David Juarez, 49, scrubbed the dirt of Florida cabbage fields from under his fingernails last week and came to Washington to impress on the bishops of the Roman Catholic Church the problems of their more than 12 million Spanish-speaking members in the United States.

Juarez and more than 1,100 other Hispanic Catholics from around the country yesterday wound up a four-day "encuentro," or conference, which discussed problems ranging from illegal aliens to the need for more church journals in Spanish.

In spirited plenary sessions, the delegates debated and adopted position papers on such topics as human rights, ministry, political responsibility, education and evangelization.

They demanded "total amnesty" for undocumented aliens and called on the church to "use its power" to help with immigration questions. They declared that "the bishops should back the right of every person to find their own residence wherever they may encounter favorable conditions for a decent life."

At the same time, they called for an end to illegal immigration into this country.

Several efforts to get the encuentro to back ordination of women to the priesthood were rejected, but the group approved calls for including women in "decision-making positions" in the church at all levels and urged giving women equal access to education for leadership roles in the church.

A statement on political responsibility asserted the "obligation and the moral responsibility of the "Hispanic Christian community to participate within the political system."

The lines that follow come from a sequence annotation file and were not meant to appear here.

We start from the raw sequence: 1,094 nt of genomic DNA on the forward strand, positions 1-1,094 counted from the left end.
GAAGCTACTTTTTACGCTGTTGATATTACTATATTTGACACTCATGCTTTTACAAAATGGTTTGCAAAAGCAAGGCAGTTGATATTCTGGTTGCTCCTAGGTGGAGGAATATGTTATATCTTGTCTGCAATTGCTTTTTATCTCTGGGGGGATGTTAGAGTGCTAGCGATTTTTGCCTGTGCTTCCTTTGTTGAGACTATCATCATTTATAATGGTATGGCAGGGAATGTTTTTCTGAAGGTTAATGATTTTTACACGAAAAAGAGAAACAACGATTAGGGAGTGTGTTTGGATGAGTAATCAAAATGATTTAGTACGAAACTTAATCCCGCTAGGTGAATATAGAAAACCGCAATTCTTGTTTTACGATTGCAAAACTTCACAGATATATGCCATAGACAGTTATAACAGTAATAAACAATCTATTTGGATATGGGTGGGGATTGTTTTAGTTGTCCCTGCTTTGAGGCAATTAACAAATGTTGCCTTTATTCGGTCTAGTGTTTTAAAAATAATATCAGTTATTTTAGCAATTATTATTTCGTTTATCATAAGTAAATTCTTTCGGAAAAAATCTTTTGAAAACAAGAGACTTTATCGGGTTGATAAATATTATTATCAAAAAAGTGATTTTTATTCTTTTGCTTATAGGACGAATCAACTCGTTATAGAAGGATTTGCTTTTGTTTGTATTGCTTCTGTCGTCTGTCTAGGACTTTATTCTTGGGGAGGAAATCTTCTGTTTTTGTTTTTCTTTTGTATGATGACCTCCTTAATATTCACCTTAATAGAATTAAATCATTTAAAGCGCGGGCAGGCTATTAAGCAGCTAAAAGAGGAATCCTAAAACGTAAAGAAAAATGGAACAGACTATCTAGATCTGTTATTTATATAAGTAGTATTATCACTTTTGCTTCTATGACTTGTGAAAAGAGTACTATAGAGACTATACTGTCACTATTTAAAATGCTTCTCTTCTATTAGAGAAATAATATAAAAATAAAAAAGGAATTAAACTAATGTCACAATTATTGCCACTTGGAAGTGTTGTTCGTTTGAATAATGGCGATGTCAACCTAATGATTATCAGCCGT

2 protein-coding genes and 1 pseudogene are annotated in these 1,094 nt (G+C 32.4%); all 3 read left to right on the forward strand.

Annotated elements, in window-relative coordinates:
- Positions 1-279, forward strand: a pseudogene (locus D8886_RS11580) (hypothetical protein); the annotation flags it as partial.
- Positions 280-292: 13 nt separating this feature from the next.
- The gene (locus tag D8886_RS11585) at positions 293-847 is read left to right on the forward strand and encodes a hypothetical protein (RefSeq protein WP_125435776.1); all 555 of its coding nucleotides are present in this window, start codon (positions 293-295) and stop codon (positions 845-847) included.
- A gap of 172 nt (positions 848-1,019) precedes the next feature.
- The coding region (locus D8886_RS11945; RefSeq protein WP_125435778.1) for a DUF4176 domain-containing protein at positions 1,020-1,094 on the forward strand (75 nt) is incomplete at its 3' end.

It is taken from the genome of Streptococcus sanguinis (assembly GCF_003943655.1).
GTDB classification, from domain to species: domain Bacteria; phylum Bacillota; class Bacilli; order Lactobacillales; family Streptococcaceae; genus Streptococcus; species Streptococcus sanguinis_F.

This includes creating Hispanic political blocs, lobbying for "laws in favor of the Hispanic people" and seeking and supporting "competent, honest, responsible Hispanic candidates."

They denounced discrimination, whether in church or society, and demanded that the bishops look into the special needs of Hispanics among the migrant workers and in the military. They pleaded for church structures in Hispanic communities that would reflect the culture of the people.

But more important than the recommendations, most agreed, was the process, which brought together Mexican-Americans, migrant workers, Puerto Ricans, Cubans and other Spanish-speaking people who have long been a silent minority in the church.

Juarez, who had never before attended a church conference, tried to explain what the encuentro meant to him.

"I am very happy our church . . . that all ouf us's church," - he struggled for the English words - "that whatever we speak in the encuentro, that out of all those words, the hierarchy will listen to us."

Hispanics "in many places are not accepted in the church as equal with other people," said the migrant worker, who divides his year between the fruit orchards of Michigan and the orange and truck farms of Florida.

Bishop James S. Rausch of Phoenix, whose Bishops' Committee on the Spanish-Speaking must work through the recommendations, said the "most important" element of the encuentro was "the process. As a result of this meeting and all of the smaller meetings which led up to it, the Hispanic people feel much more part of the ministry of the church."

Archbishop Robert Sanchez of Sante Fe, one of eight bishops of Spanish ancestry in the American church, said the encuentro produced "a great sense of unity among the Hispanic participants, regardless of the nation of origin."

Acknowledging the strong strain of Hispanic consciousness-raising that ran through the encuentro, Sanchez said it could only be beneficial to the total church, rather than polarizing Hispanics and Anglos.

"It wouldn't polarize the church any more than the St. Patrick's Day parade in Chicago," he said.